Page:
Ralston Turner needed a change. The coach who recruited him to LSU was gone. The one coming in was friendly but hardly a friend.

When North Carolina State coach Mark Gottfried offered Turner a fresh start three years ago, the versatile guard jumped and didn't look back.

"It was probably one of the toughest decisions I ever made," Turner said. "I don't regret it."

Neither, in retrospect, do the Tigers. Both will get a chance to see how far the other has come on Thursday, when Turner and eighth-seeded N.C. State (20-13) plays ninth-seeded LSU (22-10) in the second round of the NCAA tournament in Pittsburgh.

Turner has evolved into the steadying senior presence on a team that is once again a March fixture under Gottfried. The Tigers and third-year coach Johnny Jones have revived a stagnant program behind sophomore forwards Jordan Mickey and Jarell Martin.

LSU came as close as anyone to knocking off No. 1 Kentucky, letting a second-half lead slip away in a 71-69 loss on Feb. 10 that served as both a lost opportunity and a wake-up call. The Tigers realized they could play with anybody. The problem is that they can lose to anybody, too.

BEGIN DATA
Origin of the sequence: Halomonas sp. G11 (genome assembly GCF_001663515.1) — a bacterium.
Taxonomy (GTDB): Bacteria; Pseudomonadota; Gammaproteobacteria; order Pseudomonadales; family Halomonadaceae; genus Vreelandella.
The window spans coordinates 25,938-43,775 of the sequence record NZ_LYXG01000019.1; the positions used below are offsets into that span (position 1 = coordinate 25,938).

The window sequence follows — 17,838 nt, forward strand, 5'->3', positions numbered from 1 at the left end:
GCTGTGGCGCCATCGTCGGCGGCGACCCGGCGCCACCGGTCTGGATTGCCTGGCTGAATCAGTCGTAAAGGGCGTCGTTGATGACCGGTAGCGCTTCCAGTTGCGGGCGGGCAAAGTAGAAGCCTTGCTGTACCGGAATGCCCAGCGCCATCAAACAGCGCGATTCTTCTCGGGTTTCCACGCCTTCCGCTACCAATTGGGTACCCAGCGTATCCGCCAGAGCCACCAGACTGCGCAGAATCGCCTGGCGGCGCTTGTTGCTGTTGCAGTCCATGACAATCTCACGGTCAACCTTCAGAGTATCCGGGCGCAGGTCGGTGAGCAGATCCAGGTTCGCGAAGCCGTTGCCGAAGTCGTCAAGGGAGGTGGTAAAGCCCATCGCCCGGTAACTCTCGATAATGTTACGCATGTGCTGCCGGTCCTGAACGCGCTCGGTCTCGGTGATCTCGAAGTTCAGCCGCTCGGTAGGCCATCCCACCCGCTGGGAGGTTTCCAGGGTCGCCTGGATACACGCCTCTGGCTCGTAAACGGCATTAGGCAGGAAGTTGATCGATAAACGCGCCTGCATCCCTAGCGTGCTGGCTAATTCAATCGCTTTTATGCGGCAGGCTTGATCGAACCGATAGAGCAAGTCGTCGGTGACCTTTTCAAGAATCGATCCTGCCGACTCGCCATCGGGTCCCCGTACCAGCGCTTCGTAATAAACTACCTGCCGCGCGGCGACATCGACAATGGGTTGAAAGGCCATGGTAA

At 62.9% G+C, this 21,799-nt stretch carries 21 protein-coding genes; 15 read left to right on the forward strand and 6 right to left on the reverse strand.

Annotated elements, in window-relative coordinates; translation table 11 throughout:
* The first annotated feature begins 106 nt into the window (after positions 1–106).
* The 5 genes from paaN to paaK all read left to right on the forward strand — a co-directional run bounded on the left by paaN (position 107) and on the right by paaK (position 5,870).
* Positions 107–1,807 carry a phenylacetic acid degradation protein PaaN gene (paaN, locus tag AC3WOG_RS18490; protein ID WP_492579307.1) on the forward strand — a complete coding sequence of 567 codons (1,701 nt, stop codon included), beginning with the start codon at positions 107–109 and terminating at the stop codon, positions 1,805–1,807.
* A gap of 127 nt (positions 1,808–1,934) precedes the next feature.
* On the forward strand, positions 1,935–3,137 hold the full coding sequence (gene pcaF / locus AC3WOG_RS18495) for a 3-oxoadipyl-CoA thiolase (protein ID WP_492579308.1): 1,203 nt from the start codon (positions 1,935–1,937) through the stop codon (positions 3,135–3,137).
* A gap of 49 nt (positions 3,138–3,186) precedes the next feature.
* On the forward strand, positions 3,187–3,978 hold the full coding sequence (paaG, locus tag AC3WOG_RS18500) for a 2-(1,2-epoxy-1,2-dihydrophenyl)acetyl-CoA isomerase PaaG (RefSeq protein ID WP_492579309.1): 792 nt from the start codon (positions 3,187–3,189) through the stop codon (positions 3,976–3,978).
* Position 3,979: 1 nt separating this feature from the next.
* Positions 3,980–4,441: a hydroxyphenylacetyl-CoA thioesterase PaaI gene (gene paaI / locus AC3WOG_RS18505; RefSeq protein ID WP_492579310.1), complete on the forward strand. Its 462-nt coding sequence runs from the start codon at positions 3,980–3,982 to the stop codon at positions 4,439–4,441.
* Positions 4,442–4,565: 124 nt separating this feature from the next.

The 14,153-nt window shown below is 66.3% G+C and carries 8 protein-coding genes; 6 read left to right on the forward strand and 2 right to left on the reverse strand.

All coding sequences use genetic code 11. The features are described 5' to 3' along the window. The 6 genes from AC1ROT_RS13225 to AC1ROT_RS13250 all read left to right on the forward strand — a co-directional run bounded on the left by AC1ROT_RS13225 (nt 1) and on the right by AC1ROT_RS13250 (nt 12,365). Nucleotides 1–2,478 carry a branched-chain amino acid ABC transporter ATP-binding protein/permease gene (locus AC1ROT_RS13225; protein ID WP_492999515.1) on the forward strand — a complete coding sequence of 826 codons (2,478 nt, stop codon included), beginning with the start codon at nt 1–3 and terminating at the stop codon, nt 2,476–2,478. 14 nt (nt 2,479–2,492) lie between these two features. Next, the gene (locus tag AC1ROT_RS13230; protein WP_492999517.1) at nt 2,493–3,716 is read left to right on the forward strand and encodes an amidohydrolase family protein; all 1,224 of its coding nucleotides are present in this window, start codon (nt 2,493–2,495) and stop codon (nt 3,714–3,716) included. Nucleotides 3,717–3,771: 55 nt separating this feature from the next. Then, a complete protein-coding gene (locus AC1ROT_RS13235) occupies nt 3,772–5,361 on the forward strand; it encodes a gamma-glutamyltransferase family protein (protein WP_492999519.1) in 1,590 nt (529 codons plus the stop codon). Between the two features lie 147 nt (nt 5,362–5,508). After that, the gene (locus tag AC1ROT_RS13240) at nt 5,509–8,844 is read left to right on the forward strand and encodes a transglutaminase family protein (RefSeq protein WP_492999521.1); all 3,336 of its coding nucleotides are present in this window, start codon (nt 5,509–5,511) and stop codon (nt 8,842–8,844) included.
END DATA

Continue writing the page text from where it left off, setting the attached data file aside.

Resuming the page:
In the last month, LSU beat Arkansas on the road and lost to upstart Auburn in the SEC tournament quarterfinals. Playing with confidence isn't a problem. Playing consistently - particularly in the final minutes - is another matter.

LSU will need to be better against the rapidly improving Wolfpack, whose resumé includes wins over Duke, Louisville, and North Carolina.

N.C. State and Turner know what it's like to play this time of year. The Tigers, making their first appearance in the NCAAs since 2009, do not.

Jones is doing his best to prepare his players for what awaits but knows in the end they're kind of on their own.